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Cryptocurrency and UBI – the perfect partnership?

Crypto UBI

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The terms “technological unemployment” and “basic income” crop up a lot lately. Presidential candidate Andrew Yang is even basing his 2020 campaign around basic income. 

These are not new concepts; the term technological unemployment was popularized by Keynes in the 1930s, and basic income concepts were first proposed by Thomas Paine in the late 18th century (there’s some debate over the exact coinage) .

A definition of basic income is provided on the basic income earth network website, or BIEN for short:

 “A basic income is a periodic cash payment unconditionally delivered to all on an individual basis, without means-test or work requirement.”  

Language is important here and the words unconditionally, all and individual should be stressed. The BIEN website is a great source for news and information on basic income from around the world. 

According to a 2013 Oxford study, around 50% of all jobs will be replaced by robots in the next 20 years. There will be important regional factors that will cause variations in the statistics between countries. Regardless of the variation between countries, many believe that the global displacement of jobs will be unprecedented.  Basic income is one solution to the problems this poses. It’s not the only idea and not some sort of silver bullet, but it could be an important component as political and economic policy grapples with these problems in the future. 

As an idea, it crosses the political divide and has proponents from the left, right and center. From an economics point of view, it’s advocates come from different schools of thought and for varying reasons. Economists such as Friedman, Hayek, Piketty, Varoufakis and Stiglitz all advocate a form of basic income. Industry leaders like Elon Musk, Bill Gates, and others are all talking more about basic income. In terms of social activists, in 1967, Martin Luther King, Jr. wrote:

“I am now convinced that the simplest approach will prove to be the most effective – the solution to poverty is to abolish it directly by a now widely discussed measure: the guaranteed income.”

Crypto UBI

UBI and Crypto

What are the benefits of UBI?

The benefits are both direct and indirect. A natural effect is the reduction in poverty.  In addition, things like reduced crime, greater education participation and labour market flexibility are also possible benefits.

So how does crypto fit into all this?

Many in the world of basic income think that cryptocurrencies and the technologies that underpin it are a natural fit for a global UBI system. The inherent characteristics of a public blockchain make it a natural technological fit – it’s open, permissionless,  decentralized, censorship resistant and borderless. To implement a UBI within a country, or indeed globally, these properties are desirable.

How would a crypto basic income system work?

There’s many different proposals on how the system would operate, but the philosophies underpinning are similar. A periodic, unconditional payment is made to all individuals in the form of a token with some value. 

Identity management mechanisms are important and blockchain technologies lends itself well to this. Preventing Sybil attacks, i.e. a single user creating many  accounts to receive multiple incomes is something that the system would need built in. Taking this a step further you can also imagine a future where Self Sovereign Identity (SSI) is a reality with users in true control of their digital identities.

In addition to identity management you have the added benefits of security, decentralization, and immutability that open blockchains bring. Smart contracts can also be used to automate the payment distribution process.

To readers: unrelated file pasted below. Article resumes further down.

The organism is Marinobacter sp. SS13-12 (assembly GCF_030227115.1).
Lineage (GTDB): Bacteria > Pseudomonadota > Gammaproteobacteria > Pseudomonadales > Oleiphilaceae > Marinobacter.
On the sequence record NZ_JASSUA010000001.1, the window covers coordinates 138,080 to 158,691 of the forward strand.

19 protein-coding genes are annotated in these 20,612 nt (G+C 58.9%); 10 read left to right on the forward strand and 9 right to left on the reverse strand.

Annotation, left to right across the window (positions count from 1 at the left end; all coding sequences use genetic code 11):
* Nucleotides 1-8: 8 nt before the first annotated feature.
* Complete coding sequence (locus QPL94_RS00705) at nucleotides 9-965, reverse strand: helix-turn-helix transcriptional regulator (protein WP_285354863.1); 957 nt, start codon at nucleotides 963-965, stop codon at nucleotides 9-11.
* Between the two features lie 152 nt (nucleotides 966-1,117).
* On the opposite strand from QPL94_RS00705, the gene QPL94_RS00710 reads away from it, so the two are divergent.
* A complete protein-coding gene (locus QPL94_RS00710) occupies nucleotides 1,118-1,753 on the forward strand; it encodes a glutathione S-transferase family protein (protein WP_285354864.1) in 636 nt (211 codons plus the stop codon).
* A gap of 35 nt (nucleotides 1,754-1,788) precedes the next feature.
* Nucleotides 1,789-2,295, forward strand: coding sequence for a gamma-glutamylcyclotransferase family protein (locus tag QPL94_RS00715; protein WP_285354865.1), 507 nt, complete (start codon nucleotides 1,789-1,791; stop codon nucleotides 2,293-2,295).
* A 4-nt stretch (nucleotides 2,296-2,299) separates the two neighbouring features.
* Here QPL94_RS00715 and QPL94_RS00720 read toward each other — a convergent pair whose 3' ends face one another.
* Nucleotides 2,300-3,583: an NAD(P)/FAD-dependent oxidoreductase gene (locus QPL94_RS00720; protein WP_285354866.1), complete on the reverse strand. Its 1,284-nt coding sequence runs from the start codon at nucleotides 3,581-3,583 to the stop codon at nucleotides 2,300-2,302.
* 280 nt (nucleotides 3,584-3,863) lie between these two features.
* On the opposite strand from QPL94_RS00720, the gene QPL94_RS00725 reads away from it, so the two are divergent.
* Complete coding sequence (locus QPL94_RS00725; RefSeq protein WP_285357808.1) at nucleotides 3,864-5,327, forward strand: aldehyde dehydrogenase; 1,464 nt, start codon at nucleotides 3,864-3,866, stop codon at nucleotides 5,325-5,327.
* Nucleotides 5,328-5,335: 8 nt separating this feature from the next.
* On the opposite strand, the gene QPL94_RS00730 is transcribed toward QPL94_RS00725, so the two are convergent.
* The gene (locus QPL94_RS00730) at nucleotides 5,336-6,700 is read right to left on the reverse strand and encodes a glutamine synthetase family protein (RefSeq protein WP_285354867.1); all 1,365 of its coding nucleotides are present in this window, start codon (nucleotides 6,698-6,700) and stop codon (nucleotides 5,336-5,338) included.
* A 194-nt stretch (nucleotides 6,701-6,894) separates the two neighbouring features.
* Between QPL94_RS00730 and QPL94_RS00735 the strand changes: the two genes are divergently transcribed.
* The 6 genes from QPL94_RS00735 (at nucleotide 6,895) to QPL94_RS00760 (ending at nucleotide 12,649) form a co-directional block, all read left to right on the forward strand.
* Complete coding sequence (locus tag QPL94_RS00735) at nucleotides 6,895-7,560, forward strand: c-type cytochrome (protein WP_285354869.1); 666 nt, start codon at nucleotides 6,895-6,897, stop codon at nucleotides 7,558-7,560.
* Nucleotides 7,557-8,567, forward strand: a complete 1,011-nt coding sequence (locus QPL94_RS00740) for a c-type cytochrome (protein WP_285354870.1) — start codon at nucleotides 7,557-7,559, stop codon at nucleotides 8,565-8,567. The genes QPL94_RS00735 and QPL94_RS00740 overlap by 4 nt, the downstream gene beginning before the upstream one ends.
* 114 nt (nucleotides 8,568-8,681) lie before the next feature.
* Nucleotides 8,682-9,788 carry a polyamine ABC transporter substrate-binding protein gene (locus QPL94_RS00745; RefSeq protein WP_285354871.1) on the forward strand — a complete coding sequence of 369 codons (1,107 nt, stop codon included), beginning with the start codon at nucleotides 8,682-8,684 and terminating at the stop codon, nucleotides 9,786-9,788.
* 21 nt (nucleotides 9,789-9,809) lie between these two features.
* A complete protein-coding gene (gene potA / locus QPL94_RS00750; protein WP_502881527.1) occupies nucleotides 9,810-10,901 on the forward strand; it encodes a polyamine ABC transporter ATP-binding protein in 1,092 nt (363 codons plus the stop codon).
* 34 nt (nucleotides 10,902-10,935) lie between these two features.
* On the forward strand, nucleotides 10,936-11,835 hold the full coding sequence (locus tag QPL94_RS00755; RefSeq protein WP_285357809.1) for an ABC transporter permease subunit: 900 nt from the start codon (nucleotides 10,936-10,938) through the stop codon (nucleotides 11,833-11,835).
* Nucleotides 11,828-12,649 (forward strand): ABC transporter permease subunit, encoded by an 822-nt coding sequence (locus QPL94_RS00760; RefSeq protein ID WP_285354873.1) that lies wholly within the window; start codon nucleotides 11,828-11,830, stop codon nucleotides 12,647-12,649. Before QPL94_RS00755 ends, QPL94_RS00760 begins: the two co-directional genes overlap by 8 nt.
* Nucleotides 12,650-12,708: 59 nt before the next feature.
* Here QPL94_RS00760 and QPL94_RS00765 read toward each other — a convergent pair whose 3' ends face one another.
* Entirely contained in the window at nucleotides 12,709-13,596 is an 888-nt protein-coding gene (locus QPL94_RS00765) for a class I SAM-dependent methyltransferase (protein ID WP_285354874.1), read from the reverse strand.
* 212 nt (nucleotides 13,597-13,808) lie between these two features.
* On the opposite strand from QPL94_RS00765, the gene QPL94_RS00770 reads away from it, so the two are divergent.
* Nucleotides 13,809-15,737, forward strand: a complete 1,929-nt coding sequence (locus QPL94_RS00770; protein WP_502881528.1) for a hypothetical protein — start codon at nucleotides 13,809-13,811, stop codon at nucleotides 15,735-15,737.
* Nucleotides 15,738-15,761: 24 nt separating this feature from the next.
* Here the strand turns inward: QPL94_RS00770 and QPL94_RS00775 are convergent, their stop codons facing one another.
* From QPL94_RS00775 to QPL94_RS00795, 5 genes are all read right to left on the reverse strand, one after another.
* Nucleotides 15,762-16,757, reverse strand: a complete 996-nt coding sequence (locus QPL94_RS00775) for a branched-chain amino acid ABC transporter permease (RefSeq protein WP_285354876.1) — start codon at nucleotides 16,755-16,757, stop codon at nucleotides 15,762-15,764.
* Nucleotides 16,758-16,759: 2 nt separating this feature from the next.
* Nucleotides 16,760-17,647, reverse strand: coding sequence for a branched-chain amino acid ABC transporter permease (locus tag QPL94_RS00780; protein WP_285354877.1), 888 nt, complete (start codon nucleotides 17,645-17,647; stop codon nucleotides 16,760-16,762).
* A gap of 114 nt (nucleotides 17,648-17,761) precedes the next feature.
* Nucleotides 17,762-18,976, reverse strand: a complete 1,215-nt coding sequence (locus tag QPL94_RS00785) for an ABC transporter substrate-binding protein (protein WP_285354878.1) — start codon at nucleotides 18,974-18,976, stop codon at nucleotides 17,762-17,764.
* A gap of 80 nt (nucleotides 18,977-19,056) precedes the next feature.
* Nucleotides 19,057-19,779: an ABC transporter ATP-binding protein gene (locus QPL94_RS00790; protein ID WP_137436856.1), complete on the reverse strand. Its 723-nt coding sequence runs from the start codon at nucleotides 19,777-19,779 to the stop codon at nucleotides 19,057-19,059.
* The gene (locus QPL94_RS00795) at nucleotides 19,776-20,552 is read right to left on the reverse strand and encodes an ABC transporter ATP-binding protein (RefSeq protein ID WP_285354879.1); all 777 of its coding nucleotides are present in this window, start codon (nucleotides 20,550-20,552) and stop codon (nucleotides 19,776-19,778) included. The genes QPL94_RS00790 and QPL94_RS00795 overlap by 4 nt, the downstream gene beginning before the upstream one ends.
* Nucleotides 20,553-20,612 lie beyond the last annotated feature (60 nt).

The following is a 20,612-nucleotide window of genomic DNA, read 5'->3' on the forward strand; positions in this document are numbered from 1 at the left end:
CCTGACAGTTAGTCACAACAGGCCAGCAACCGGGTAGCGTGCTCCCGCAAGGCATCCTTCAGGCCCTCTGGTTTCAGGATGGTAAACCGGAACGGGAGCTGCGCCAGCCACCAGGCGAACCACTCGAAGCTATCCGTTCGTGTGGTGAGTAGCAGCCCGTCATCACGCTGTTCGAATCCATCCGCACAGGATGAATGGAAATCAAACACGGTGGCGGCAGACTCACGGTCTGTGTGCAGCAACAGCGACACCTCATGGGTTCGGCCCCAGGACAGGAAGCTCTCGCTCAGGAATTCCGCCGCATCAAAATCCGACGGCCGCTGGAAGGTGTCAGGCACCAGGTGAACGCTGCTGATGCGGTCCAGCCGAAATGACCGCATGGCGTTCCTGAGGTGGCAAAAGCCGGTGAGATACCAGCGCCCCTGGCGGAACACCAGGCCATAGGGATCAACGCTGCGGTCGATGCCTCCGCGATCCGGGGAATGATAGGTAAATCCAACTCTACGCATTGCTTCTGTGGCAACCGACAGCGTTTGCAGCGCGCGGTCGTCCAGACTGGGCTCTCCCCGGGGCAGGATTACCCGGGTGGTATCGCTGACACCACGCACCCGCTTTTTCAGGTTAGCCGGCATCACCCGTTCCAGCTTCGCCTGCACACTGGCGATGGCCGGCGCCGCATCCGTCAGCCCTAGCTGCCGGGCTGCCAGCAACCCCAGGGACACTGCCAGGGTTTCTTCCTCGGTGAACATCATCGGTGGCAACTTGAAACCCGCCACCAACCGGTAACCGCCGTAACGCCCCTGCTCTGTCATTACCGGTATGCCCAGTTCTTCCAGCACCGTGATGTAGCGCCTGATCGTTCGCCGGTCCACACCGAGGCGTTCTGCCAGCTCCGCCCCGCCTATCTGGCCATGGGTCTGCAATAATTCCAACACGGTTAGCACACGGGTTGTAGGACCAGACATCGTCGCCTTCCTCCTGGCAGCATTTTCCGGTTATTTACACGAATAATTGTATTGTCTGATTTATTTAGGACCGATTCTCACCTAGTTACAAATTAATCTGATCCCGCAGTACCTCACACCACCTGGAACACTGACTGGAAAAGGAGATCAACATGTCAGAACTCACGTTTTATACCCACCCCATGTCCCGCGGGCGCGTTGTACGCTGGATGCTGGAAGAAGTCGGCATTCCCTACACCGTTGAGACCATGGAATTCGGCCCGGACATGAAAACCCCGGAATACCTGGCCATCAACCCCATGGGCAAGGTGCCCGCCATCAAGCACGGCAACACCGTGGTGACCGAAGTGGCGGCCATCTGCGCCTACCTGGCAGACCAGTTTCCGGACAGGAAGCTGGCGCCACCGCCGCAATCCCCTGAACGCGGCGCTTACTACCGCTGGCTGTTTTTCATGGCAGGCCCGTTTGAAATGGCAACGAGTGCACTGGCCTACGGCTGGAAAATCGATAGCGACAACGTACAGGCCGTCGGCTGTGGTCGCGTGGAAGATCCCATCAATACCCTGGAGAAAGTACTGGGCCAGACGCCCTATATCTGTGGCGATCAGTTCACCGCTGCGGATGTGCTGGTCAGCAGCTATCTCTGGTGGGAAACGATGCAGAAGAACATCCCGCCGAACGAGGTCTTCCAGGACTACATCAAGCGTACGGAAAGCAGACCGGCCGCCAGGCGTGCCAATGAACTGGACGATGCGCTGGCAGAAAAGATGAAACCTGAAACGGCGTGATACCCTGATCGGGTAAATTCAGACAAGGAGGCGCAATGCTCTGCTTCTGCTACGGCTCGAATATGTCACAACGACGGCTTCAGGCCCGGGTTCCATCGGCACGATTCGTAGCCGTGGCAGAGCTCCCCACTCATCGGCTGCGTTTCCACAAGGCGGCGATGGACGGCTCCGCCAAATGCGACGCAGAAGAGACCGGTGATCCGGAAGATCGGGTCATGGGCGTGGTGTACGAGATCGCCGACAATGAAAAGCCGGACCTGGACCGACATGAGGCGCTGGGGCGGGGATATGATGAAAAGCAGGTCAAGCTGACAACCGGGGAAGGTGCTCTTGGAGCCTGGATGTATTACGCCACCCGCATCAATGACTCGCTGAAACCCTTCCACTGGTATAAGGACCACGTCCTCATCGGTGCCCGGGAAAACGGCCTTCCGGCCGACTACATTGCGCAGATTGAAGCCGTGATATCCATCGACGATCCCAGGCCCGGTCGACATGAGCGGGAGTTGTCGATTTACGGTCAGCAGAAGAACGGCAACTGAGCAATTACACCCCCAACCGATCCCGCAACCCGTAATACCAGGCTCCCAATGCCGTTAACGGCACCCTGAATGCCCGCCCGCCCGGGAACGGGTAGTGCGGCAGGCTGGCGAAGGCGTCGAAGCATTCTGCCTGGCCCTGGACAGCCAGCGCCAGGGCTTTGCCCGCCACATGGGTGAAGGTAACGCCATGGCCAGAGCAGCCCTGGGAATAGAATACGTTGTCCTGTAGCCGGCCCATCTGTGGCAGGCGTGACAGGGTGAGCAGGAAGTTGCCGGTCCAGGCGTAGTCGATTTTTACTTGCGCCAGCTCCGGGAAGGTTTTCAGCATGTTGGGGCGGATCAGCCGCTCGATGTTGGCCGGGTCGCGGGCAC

From a funding perspective there’s a couple of options within the design of the cryptocurrency that can be used.

Inflation funded

You can use code to define the size and growth rate of the token supply. In this case monetary inflation is distributed in the form of a basic income to all. Note that monetary and price inflation are different and more tokens issued does not necessarily lead to prices going up. 

Transaction fees 

Transaction fees can be collected and used to fund the basic income stipend.  However, high fees discourage spending and encourage hoarding which is probably not desirable when you’re trying to get a crypto UBI off the ground in the bootstrap phase. 

Aside from token inflation and transaction fees, there’s other mechanisms that would require backing outside of crypto. For example:

  • A citizen’s dividend (see georgism). Funds raised by taxing land and other natural resources that, according to Georgists,  should belong to us all collectively.
  • Redirecting some existing social welfare payments. Basic income does not mean the eradication of all forms of social welfare, but some funding can come from people coming off social welfare and receiving a basic income instead. 
  • Value Added Tax (VAT). Democratic presidential candidate Yang is proposing the introduction of VAT of 10% to help fund a UBI. 
  • A “Robot tax”. An idea that has the support of people like Bill Gates. This would be a new tax levied on robots that replace human jobs. 
  • Quantitative Easing (QE) distributed as a UBI. Similar to the idea of “helicopter money”, coined by Milton Friedman in the 60’s. This would see central banks give new money directly to the people in form of a UBI payment instead of the existing “trickle down” system.

Projects in the Crypto and UBI Space

Several projects across the world have started to leverage blockchain technology to try and make basic income a reality. Let’s take a look at a few here.

Grantcoin was the first cryptocurrency to distribute a basic income type of grant. It was created as a modification of Peercoin, a fork of Bitcoin, and uses the same SHA-256 proof-of-work mining. The currency was renamed to Manna in 2015. Eric Stetson is the Founder and Executive Director of “The People’s Currency Foundation” – the organization that developed Manna.